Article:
Sidy speaks

The newest member to Brad Brownell's 2013 recruiting class, Sidy Mohamed Djitte, spoke with CUTigers about his commitment to Clemson.

C Sidy Mohamed Djitte Profile

A three-star center from Northwood Temple Academy in Fayetteville, N.C., Djitte committed to Clemson on Saturday afternoon after entertaining offers from Cincinnati and Memphis.

Djitte is the fourth member of the Tigers' 2013 class, which includes Patrick Rooks, Austin Ajukwa and Ibrahim Djambo.

"They've got a good engineering program, which is what I want to major in. I have a good relationship with the coaches. That's why I committed," Djitte said.

He's visited Clemson three times -- once during the 2011-12 season and again this past season. Djitte took his official visit in April.

"I like the campus. It wasn't far away. Everything was just combined in one spot, which I think is a good thing," he said.

The persistence by Brad Brownell and his staff paid off with the 6-foot-10, 230-pound prospect.

"Coach Brownell, he is the only coach that came on all the visits that they allowed him to do," Djitte said. "I talked to them a lot on the phone. I like coach Mike [Winiecki]. All those coaches, I like. They were nice to me. That's what I like about them.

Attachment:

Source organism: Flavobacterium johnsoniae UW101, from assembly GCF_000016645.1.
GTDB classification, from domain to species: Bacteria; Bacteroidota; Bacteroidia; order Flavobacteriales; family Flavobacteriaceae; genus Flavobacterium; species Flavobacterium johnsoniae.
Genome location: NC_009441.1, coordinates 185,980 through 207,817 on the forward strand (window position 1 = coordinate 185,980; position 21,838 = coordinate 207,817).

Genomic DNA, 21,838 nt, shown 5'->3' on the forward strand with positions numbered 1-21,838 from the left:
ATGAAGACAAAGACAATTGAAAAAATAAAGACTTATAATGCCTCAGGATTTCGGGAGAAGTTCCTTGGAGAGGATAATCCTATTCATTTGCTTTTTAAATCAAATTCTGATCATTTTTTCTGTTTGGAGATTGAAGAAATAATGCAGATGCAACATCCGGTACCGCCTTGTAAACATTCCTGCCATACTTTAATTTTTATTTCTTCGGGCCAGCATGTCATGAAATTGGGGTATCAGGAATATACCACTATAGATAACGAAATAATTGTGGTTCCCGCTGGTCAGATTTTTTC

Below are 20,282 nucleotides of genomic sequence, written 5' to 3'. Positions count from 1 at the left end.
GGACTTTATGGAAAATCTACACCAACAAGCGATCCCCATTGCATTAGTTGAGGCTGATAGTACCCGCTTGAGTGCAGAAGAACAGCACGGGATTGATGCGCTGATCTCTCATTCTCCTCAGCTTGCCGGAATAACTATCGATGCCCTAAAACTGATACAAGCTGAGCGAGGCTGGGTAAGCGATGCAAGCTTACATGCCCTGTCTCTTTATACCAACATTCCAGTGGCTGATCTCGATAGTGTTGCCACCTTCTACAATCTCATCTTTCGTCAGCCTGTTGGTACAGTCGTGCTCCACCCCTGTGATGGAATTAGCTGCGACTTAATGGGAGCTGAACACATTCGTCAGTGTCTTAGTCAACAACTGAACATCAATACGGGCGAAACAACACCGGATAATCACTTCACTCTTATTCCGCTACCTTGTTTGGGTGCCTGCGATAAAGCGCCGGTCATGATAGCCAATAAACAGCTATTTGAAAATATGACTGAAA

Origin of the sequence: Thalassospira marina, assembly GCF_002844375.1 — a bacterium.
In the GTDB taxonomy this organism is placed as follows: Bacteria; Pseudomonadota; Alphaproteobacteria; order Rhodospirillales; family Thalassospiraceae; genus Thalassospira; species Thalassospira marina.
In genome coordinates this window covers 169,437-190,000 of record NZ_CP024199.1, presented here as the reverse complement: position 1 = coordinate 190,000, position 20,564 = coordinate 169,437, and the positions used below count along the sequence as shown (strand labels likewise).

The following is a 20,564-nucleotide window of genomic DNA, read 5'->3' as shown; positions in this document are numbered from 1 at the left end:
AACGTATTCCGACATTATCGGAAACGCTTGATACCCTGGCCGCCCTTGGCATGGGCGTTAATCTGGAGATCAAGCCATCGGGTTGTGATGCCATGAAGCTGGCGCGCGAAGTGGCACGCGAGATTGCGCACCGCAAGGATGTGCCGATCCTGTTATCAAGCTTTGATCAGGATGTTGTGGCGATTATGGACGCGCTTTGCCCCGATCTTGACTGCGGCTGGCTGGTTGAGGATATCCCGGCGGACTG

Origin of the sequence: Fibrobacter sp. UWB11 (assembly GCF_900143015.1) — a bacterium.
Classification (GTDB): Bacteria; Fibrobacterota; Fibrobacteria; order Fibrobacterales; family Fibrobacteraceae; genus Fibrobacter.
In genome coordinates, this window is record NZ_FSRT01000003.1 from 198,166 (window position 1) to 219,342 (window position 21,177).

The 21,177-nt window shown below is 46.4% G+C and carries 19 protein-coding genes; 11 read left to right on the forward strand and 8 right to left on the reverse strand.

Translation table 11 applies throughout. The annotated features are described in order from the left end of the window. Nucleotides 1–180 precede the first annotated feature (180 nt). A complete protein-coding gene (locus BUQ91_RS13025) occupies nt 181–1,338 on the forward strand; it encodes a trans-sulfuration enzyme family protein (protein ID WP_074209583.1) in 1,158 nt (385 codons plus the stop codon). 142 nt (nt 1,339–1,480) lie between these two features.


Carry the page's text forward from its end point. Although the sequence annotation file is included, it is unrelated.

"I have a great relationship with [Brownell]. He's a good guy."

Djitte acknowledged that he was hesitant in choosing Clemson.

"The one thing about Clemson that worried me a little bit was the losing season they had last year. Everybody was telling me that it's not a good won't help you get to the next level," Djitte said. "After I played with the guys and I know they've got some talent over there. I trust the coaches. Next year, maybe, we'll have a good season."

The plan is to make it official on Wednesday, the final day of the signing period. That's when Djitte will sign and fax his national letter of intent to Clemson.

"I think Wednesday was the day was planned. My family wants to do it in front of the students and stuff like that. So I think Wednesday afternoon," he said. Top Stories